I haven’t posted a new blog in over 7 months. And now I’m tentatively stepping out of my comfort zone to share why.
This is Sadie’s story.
I’ve always had a deep fear of miscarrying (maybe most moms do).
But, I never thought it would happen to us.
My first trimester was hard. Nausea. Fatigue. Throwing up multiple times a day. And an impromptu trip to Urgent Care for IV fluids during a family reunion.
When we finally reached the second trimester, I breathed a sigh of relief. While an estimated 1 in 4 pregnancies end in miscarriage, the risk drops significantly once you reach the second trimester. We started making baby plans. Designing the nursery. Thinking of names. Setting a date for the baby shower.
We were full of hope, plans, and a false sense of control that would all come crashing down on us a few weeks later.
The week of October 1st, at 15-weeks pregnant, I began to feel cramps that slowly worsened. We kept in contact with our OB office, but we didn’t start to worry until Thursday night when I woke up with terrible cramping and in a pool of my own sweat.
We went in for an emergency ultrasound the next morning. We held our breath and prayed for a heartbeat.
The beating spot on the screen provided a deep sense of relief. Also, she’s a girl!
The ultrasound tech noted that I had an ovarian cyst rupture, which may have explained the cramping and pain. We felt so relieved and sent prayers of thanks that our baby girl was safe and that this scare was hopefully over.
We couldn’t wait to share the news with our families and decided to name her Sadie Mae.
But, that night, the shaking, cramping, and vomiting returned with a painful vengeance. When Sunday morning came, I was shaking so violently that I couldn’t get out of bed. Danny called the OB, who recommended that we go to the emergency room right away.
Once there, the doctors quickly put in two IVs for emergency fluids.
They rolled me down for an ultrasound, and I prayed.
Tears rolled down my face as I laid there in silence, too scared to look at the technician’s face in fear that it would only show me my worst fear. But then, the ultrasound lady quietly whispered, “I’m not supposed to tell you anything, but I can tell you that I see a heartbeat.”
After more blood tests, exams, and an MRI, the doctors were stumped. They suspected that an infection had spread to my blood and then led to a condition called sepsis. They took a vial of my blood to test and started me on IV antibiotics right away.
Fortunately, I was not dilated and the ultrasound showed that Sadie seemed healthy and was even moving around and playing with her little toes. Our sweet girl. I’ll never forget that ultrasound image.
That night, my blood pressure kept dropping and my heart rate kept rising. I was lying in bed, incredibly weak, as my heart pounded and my body shook desperately to fight off the infection and keep me and baby girl stable.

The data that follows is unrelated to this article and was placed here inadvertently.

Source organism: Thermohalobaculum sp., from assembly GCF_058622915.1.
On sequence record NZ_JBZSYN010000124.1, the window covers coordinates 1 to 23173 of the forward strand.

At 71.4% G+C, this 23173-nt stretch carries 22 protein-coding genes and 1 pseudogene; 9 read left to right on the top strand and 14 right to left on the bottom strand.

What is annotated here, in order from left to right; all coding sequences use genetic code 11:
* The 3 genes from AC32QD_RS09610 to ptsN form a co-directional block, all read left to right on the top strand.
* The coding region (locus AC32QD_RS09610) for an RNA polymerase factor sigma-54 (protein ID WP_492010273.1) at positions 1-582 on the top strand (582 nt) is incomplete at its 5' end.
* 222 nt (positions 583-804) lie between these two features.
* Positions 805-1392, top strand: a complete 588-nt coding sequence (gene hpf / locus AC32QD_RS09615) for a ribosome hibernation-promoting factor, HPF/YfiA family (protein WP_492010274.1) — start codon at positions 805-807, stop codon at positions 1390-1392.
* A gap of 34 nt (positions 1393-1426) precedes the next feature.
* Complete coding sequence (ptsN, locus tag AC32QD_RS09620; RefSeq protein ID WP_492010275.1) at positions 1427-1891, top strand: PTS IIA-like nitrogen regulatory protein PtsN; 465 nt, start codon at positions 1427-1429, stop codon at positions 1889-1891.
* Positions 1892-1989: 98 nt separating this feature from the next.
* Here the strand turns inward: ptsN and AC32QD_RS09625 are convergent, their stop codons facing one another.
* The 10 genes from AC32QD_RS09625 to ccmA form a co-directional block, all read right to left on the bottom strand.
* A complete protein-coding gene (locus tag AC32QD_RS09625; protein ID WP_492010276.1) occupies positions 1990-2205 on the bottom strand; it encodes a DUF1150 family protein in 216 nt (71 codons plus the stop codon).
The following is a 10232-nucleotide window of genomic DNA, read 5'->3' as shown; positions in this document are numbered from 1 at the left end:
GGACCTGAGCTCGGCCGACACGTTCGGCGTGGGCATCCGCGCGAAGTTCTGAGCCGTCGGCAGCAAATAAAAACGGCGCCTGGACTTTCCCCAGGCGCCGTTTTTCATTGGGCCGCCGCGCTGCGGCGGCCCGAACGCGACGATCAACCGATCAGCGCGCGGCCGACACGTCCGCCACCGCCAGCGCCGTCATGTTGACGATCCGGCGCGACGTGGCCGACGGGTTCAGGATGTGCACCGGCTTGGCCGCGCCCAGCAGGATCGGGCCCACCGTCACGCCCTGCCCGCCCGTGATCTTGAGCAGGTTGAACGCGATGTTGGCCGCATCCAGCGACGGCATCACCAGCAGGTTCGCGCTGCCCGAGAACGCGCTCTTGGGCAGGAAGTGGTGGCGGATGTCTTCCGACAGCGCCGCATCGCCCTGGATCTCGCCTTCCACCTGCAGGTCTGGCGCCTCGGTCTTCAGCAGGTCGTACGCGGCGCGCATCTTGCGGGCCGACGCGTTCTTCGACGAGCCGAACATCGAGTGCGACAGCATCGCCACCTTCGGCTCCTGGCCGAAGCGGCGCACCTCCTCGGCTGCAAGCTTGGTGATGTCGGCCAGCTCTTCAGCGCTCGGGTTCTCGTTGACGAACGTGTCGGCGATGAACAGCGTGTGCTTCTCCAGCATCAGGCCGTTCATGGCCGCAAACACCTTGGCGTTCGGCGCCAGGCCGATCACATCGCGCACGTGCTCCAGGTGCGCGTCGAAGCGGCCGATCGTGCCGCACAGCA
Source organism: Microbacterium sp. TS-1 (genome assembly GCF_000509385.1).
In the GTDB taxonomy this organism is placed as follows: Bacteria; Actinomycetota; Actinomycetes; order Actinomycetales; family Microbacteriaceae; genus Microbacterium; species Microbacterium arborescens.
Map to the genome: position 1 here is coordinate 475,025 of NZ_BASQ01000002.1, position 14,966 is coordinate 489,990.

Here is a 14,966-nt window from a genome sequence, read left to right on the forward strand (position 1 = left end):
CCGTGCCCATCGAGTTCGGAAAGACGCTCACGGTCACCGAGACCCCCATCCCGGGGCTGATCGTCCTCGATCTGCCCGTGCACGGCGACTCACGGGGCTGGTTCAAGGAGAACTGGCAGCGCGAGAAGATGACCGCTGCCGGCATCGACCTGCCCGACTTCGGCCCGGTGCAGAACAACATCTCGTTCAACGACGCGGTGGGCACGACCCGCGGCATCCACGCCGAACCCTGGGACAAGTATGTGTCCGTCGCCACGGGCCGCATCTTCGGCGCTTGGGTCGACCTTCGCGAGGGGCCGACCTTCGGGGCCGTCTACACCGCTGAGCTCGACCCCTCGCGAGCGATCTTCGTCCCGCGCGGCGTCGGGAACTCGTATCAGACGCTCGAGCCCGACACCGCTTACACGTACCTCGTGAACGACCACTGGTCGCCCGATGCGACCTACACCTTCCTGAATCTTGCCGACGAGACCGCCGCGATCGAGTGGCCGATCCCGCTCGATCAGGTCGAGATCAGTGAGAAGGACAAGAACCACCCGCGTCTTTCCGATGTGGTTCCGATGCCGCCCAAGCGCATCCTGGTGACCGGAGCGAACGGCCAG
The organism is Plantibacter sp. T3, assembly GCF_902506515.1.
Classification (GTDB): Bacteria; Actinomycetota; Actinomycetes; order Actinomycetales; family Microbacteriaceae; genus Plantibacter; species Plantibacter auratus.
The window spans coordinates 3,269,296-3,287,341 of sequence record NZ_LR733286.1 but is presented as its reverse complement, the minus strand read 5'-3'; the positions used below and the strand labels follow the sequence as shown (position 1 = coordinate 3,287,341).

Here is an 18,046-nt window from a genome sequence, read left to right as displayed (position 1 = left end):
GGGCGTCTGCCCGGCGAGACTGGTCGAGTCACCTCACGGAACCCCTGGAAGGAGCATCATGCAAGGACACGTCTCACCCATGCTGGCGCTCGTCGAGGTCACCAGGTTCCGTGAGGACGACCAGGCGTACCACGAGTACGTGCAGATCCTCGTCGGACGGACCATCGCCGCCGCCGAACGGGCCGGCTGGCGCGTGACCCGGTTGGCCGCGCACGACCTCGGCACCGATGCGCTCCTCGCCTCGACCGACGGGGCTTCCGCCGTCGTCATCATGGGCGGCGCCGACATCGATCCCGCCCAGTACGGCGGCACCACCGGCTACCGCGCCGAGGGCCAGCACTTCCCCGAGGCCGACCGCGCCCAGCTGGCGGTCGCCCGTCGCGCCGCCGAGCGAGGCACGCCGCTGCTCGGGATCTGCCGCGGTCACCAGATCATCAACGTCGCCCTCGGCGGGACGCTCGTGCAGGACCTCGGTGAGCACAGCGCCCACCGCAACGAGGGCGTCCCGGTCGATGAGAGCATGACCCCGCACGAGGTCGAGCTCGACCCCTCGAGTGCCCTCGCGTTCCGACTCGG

And then, I started bleeding. The kind of bleeding that makes a pregnant mom’s stomach drop, so the hospital OB came to examine me.
“You’re not dilated and your cervix looks better than I thought it would,” she said. But, they would like to move me to the labor and delivery floor, just in case.
“If you deliver your baby, it is too young to survive, and there is nothing we could do at that point,” the OB said bluntly. She left, and Danny and I sat there stunned, crying together on the hospital bed.
We prayed desperate prayers that night. If you have ever prayed for your life or someone else’s life, you know the kind I mean. You drop all inhibitions of how it may sound in your head and just plead desperately with God. I’ll do whatever it takes. Just please, save our baby.
The next day, we actually got good news. My vitals were almost normal, and I felt much better. The bleeding stopped, and Sadie still had a strong heartbeat. The doctors were completely stunned and confused, as they still didn’t know the cause of my infection. My prayers of desperation were answered, I thought!
With all of my symptoms and vitals looking better, they sent me home with instructions to rest, drink lots of fluids, and take the rest of my antibiotics. We were to follow-up with the high-risk doctors the next day.
We arrived at the high-risk OB office the next day for our ultrasound. At this time, both of us were feeling tentatively positive and were excited to see our girl again.
But, five minutes into the ultrasound, the technician stood up. “I’m going to go get the doctor now,” she said. My heart dropped. Ultrasounds generally take 30 minutes, at least.
Though she spoke gently, her words struck us with a violent force.